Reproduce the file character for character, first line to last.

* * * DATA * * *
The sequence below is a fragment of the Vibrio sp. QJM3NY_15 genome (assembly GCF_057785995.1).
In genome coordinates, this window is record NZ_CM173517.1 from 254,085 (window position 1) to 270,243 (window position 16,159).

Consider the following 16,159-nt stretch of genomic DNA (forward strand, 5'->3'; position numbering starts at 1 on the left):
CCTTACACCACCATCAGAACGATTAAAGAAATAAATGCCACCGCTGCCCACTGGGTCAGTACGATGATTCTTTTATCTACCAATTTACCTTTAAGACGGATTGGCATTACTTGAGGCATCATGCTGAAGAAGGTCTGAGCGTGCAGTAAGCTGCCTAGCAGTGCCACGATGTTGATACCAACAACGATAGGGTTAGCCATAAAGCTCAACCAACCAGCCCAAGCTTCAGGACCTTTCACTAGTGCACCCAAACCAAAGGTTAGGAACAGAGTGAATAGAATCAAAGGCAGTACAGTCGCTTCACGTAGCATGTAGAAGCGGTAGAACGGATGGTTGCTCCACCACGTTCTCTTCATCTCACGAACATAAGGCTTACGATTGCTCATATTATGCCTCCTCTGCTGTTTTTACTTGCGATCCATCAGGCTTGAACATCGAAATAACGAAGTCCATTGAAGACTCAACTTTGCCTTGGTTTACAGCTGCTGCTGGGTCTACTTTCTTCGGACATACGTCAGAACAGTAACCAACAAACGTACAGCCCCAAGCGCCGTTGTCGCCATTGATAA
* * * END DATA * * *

The sequence below is a fragment of the Vibrio sp. QJM3NY_15 genome (assembly GCF_057785995.1).
In genome coordinates, this window is record NZ_CM173517.1 from 254,085 (window position 1) to 270,243 (window position 16,159).

Consider the following 16,159-nt stretch of genomic DNA (forward strand, 5'->3'; position numbering starts at 1 on the left):
CCTTACACCACCATCAGAACGATTAAAGAAATAAATGCCACCGCTGCCCACTGGGTCAGTACGATGATTCTTTTATCTACCAATTTACCTTTAAGACGGATTGGCATTACTTGAGGCATCATGCTGAAGAAGGTCTGAGCGTGCAGTAAGCTGCCTAGCAGTGCCACGATGTTGATACCAACAACGATAGGGTTAGCCATAAAGCTCAACCAACCAGCCCAAGCTTCAGGACCTTTCACTAGTGCACCCAAACCAAAGGTTAGGAACAGAGTGAATAGAATCAAAGGCAGTACAGTCGCTTCACGTAGCATGTAGAAGCGGTAGAACGGATGGTTGCTCCACCACGTTCTCTTCATCTCACGAACATAAGGCTTACGATTGCTCATATTATGCCTCCTCTGCTGTTTTTACTTGCGATCCATCAGGCTTGAACATCGAAATAACGAAGTCCATTGAAGACTCAACTTTGCCTTGGTTTACAGCTGCTGCTGGGTCTACTTTCTTCGGACATACGTCAGAACAGTAACCAACAAACGTACAGCCCCAAGCGCCGTTGTCGCCATTGATAA